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Sloane Square Kensington & Chelsea
   
Summary: The public square is laid out on the site of the old village green, at one time within the Manor of Chelsea. Land here was purchased by Sir Hans Sloane in 1712; on his death his estate was divided between his two daughters, the eastern part going to Elizabeth, becoming the Cadogan Estate on her marriage to Charles Cadogan. With architect Henry Holland, Cadogan began developing the 90-acre estate from the 1770s, to be called Hans Town. Sloane Square was crossed by roads until mid C20th when traffic was re-routed around the central space. It has fine plane trees, statue of Hans Sloane, war memorial, fountain by Gilbert Ledward and a drinking fountain.
Previous / Other name:
Site location: Sloane Square
Postcode: SW1 > Google Map
Type of site: Square
Date(s): late C18th on
Designer(s):
Listed structures: LBII*: Peter Jones Store. LBII: Royal Court Theatre; Nos. 34/34A/36 + Wyndham House; K6 type Telephone Kiosk outside Royal Court Theatre
Borough: Kensington & Chelsea
Site ownership: The Cadogan Estate, leased to RB Kensington & Chelsea
Site management: RB Kensington & Chelsea Highways Department
Open to public? Yes
Opening times: unrestricted
Special conditions:
Facilities:
Events:
Public transport: Tube: Sloane Square (District, Circle)
The information shown above was correct at the time of the last update 01/04/2009
Please check with the site owner or manager for latest news. www.rbkc.gov.uk

Fuller information:

The area was within the Manor of Chelsea owned by Westminster Abbey and the Crown and purchased by Sir Hans Sloane in 1712. On his death the estate was divided between his two daughters, the eastern part going to Elizabeth, Lady Cadogan, becoming the Cadogan Estate due to her marriage to Charles Cadogan; the family remains a major landholder of the area. Lord Cadogan with Henry Holland as architect began developing the area from the 1770s over an area of c.90acres, which was to be called Hans Town. Sloane Square was laid out enclosing a small village green, which was bordered with posts and chains although it was later crossed by roads until the mid C20th when post WWII the traffic was re-routed around the central space. The War Memorial was repositioned and a fountain was commissioned from Gilbert Ledward in 1953. In the C19th the residential nature of the houses around the square had changed, with buildings now of the late C19th and C20th in a variety of styles. The Royal Court Theatre was built by Bertie Crewe in 1888, and was recently renovated in the late C20th; the Peter Jones Store was built in c.1935. The public square is paved and has a line of London plane trees along its boundaries, and contains a statue of Hans Sloane, the Ledward fountain, and a drinking fountain. The landscaping has recently been renewed to a high specification.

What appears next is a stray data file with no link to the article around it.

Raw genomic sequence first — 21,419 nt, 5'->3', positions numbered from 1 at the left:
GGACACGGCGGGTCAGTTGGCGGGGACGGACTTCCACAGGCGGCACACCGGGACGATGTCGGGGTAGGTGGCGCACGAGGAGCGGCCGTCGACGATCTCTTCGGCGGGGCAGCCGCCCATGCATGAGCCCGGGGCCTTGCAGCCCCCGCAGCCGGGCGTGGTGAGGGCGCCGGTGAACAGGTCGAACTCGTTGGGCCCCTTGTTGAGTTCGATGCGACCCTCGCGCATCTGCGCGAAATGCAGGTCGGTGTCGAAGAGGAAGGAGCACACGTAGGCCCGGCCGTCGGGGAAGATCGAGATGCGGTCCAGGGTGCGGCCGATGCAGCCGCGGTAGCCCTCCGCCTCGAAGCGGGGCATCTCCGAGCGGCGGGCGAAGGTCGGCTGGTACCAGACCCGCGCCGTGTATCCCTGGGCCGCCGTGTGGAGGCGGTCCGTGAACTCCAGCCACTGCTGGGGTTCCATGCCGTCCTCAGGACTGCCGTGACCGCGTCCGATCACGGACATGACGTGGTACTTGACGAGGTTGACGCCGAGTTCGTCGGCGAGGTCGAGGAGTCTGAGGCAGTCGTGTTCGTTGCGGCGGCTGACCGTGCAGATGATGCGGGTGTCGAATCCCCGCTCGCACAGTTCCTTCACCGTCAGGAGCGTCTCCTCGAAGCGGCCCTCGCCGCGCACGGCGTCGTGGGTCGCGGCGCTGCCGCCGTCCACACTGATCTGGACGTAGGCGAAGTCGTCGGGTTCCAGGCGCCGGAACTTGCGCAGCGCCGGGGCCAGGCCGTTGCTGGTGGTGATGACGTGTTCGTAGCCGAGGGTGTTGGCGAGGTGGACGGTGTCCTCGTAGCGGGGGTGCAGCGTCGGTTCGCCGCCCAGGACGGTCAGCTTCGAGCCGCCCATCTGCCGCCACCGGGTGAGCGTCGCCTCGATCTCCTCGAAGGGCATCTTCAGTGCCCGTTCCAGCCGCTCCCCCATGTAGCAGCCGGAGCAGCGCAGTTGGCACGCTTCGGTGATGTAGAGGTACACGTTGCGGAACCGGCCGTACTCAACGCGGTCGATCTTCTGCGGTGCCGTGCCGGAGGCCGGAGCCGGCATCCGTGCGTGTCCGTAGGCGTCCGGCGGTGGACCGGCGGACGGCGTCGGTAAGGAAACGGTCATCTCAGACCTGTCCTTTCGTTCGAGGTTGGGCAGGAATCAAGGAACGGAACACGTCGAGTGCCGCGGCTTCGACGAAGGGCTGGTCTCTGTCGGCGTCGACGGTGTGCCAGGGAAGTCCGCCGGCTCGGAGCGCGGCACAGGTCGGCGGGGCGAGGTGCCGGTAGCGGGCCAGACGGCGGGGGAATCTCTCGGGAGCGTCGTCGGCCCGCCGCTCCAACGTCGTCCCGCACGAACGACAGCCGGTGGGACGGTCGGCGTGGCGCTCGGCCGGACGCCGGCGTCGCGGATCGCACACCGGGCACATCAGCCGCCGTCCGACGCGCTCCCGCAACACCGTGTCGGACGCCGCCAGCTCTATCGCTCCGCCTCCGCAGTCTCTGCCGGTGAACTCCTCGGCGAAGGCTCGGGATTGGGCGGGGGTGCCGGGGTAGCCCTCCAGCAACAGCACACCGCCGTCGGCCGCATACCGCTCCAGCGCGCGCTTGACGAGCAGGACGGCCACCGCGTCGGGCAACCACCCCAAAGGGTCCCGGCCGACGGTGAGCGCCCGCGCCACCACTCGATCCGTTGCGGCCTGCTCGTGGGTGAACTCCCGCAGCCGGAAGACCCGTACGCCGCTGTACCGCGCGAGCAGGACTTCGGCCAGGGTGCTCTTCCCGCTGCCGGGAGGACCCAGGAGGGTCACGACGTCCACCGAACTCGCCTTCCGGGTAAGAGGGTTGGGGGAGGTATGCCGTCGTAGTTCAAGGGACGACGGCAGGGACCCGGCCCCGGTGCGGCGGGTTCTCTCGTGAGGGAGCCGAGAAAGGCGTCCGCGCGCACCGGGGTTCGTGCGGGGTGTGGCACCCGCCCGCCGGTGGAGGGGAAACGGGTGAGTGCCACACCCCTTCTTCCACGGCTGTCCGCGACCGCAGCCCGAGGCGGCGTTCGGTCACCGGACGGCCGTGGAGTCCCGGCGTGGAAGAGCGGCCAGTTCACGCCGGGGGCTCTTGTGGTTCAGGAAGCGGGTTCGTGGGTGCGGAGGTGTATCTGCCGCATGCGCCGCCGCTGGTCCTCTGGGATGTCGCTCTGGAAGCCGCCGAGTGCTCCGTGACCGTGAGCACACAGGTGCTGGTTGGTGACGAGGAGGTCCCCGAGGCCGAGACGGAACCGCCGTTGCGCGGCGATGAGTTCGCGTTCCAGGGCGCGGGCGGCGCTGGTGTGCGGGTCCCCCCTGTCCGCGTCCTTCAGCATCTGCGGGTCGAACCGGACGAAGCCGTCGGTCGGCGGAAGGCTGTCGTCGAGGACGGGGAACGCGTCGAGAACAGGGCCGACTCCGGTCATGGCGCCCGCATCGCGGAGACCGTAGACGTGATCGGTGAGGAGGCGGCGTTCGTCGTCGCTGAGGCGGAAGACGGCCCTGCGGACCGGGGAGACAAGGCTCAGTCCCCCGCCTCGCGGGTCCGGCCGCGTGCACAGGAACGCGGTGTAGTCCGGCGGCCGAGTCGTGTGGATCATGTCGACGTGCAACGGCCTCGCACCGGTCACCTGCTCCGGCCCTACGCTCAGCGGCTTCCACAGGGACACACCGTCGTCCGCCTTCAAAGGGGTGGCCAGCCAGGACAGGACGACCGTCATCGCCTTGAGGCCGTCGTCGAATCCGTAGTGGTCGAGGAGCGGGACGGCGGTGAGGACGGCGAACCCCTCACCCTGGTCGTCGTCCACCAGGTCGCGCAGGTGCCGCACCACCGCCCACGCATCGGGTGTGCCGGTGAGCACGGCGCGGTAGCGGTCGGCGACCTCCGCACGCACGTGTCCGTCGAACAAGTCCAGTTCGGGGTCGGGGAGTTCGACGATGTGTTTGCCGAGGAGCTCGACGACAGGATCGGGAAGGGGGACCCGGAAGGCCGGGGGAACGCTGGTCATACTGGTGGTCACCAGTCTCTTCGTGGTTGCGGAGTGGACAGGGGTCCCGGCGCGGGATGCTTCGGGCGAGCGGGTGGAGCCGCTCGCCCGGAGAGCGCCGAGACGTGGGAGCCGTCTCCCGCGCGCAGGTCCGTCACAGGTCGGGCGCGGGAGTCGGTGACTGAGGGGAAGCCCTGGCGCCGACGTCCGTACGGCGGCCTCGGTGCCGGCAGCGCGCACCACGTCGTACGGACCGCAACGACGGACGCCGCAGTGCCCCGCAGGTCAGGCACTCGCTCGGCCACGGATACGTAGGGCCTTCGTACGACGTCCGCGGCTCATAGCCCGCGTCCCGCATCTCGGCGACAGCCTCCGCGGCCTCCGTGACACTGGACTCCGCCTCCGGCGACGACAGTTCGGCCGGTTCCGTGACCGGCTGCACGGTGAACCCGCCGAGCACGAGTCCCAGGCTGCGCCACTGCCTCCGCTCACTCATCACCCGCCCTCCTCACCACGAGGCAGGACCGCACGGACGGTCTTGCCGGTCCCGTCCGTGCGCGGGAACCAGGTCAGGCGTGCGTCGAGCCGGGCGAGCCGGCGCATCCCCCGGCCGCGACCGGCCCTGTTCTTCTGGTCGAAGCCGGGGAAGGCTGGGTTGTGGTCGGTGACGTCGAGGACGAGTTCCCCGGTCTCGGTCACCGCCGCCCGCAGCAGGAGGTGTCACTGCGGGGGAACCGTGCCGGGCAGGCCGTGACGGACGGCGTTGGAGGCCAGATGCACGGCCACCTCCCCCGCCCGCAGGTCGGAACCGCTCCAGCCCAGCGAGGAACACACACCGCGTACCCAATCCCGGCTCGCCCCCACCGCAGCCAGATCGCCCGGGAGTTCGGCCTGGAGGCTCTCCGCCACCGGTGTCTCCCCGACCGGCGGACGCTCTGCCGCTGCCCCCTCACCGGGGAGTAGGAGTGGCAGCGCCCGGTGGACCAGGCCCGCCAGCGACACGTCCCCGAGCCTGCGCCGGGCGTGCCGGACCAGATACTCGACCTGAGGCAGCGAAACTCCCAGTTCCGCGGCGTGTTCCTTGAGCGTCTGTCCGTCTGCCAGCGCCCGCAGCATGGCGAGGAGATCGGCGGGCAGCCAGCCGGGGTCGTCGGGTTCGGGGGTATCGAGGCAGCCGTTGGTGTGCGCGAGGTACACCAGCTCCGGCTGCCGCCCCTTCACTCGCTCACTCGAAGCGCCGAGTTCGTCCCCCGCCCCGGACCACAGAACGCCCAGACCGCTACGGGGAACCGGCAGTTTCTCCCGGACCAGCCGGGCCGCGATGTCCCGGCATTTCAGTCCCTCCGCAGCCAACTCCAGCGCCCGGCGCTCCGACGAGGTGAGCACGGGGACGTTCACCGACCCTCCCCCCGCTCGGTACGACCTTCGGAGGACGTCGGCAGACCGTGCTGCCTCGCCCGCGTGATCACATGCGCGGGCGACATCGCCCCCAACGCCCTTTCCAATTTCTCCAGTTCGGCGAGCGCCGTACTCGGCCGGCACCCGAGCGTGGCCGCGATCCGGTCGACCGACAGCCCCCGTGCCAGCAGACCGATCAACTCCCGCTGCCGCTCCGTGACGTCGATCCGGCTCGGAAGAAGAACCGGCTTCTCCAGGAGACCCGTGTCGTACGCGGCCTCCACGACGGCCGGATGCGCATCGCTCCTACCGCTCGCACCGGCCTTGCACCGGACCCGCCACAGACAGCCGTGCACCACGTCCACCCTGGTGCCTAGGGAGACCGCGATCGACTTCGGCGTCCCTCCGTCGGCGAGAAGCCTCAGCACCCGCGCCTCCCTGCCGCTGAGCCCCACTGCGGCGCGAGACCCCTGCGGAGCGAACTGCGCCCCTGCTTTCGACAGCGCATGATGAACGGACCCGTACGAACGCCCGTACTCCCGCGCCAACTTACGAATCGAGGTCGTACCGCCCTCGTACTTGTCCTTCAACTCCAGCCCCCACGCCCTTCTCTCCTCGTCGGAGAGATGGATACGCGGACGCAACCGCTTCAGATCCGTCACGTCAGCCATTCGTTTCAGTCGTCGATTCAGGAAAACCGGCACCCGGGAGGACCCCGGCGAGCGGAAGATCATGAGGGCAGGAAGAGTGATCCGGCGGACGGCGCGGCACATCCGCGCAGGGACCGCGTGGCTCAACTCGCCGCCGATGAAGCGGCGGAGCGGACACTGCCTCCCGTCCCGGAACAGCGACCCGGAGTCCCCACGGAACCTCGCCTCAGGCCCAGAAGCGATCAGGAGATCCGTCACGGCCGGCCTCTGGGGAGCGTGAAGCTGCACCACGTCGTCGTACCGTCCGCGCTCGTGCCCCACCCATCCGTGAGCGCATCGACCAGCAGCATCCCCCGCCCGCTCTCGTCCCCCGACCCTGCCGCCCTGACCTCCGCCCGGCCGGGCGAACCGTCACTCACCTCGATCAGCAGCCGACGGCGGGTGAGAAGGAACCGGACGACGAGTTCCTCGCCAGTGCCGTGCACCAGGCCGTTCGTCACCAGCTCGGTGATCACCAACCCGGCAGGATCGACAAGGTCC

Sources consulted:

Bridget Cherry and Nikolaus Pevsner, 'The Buildings of England London 3: North West' (Penguin, 1999 ed); Sloane Square Conservation Area Proposals Statement
Grid ref: TQ280786
Size in hectares: 0.133
   
On EH National Register : No
EH grade:
Site on EH Heritage at Risk list:
Registered common or village green
on Commons Registration Act 1965:
No
Protected under London Squares
Preservation Act 1931:
No
 
The information below is taken from the relevant Local Authority's planning legislation, which was correct at the time of research but may have been amended in the interim. Please check with the Local Authority for latest planning information.
On Local List:
In Conservation Area: Yes
Conservation Area name: Sloane Square
Tree Preservation Order: No
Nature Conservation Area: No
Green Belt: No
Metropolitan Open Land: No
Special Policy Area: No
Other LA designation: Rail Safeguarding Area. Strategic View corridor
   

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